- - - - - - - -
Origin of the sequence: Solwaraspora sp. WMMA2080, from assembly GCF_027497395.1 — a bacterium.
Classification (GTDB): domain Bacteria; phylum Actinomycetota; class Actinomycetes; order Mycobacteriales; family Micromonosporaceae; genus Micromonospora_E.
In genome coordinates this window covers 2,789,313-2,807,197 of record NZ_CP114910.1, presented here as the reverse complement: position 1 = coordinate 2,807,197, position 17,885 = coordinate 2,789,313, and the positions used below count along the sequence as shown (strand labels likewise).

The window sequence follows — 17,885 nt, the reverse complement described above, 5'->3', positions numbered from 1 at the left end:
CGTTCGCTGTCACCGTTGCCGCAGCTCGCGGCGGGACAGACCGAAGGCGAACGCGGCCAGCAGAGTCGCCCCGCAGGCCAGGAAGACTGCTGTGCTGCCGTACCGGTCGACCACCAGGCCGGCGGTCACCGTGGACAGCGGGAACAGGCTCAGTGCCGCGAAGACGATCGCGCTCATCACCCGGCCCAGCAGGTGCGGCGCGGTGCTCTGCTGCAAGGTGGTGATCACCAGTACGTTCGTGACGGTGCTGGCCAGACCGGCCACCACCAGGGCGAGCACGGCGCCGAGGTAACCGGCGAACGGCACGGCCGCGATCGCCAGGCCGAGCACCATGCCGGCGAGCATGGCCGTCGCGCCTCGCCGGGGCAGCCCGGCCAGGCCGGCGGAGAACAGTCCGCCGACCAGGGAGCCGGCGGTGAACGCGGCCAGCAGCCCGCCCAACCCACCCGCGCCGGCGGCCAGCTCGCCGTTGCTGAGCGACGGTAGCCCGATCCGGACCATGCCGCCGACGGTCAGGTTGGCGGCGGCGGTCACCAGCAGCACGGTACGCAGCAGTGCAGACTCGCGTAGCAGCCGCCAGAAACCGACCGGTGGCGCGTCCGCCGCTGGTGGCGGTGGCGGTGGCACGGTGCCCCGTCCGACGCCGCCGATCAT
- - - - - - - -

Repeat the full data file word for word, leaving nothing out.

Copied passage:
Origin of the sequence: Solwaraspora sp. WMMA2080, from assembly GCF_027497395.1 — a bacterium.
Classification (GTDB): domain Bacteria; phylum Actinomycetota; class Actinomycetes; order Mycobacteriales; family Micromonosporaceae; genus Micromonospora_E.
In genome coordinates this window covers 2,789,313-2,807,197 of record NZ_CP114910.1, presented here as the reverse complement: position 1 = coordinate 2,807,197, position 17,885 = coordinate 2,789,313, and the positions used below count along the sequence as shown (strand labels likewise).

The window sequence follows — 17,885 nt, the reverse complement described above, 5'->3', positions numbered from 1 at the left end:
CGTTCGCTGTCACCGTTGCCGCAGCTCGCGGCGGGACAGACCGAAGGCGAACGCGGCCAGCAGAGTCGCCCCGCAGGCCAGGAAGACTGCTGTGCTGCCGTACCGGTCGACCACCAGGCCGGCGGTCACCGTGGACAGCGGGAACAGGCTCAGTGCCGCGAAGACGATCGCGCTCATCACCCGGCCCAGCAGGTGCGGCGCGGTGCTCTGCTGCAAGGTGGTGATCACCAGTACGTTCGTGACGGTGCTGGCCAGACCGGCCACCACCAGGGCGAGCACGGCGCCGAGGTAACCGGCGAACGGCACGGCCGCGATCGCCAGGCCGAGCACCATGCCGGCGAGCATGGCCGTCGCGCCTCGCCGGGGCAGCCCGGCCAGGCCGGCGGAGAACAGTCCGCCGACCAGGGAGCCGGCGGTGAACGCGGCCAGCAGCCCGCCCAACCCACCCGCGCCGGCGGCCAGCTCGCCGTTGCTGAGCGACGGTAGCCCGATCCGGACCATGCCGCCGACGGTCAGGTTGGCGGCGGCGGTCACCAGCAGCACGGTACGCAGCAGTGCAGACTCGCGTAGCAGCCGCCAGAAACCGACCGGTGGCGCGTCCGCCGCTGGTGGCGGTGGCGGTGGCACGGTGCCCCGTCCGACGCCGCCGATCAT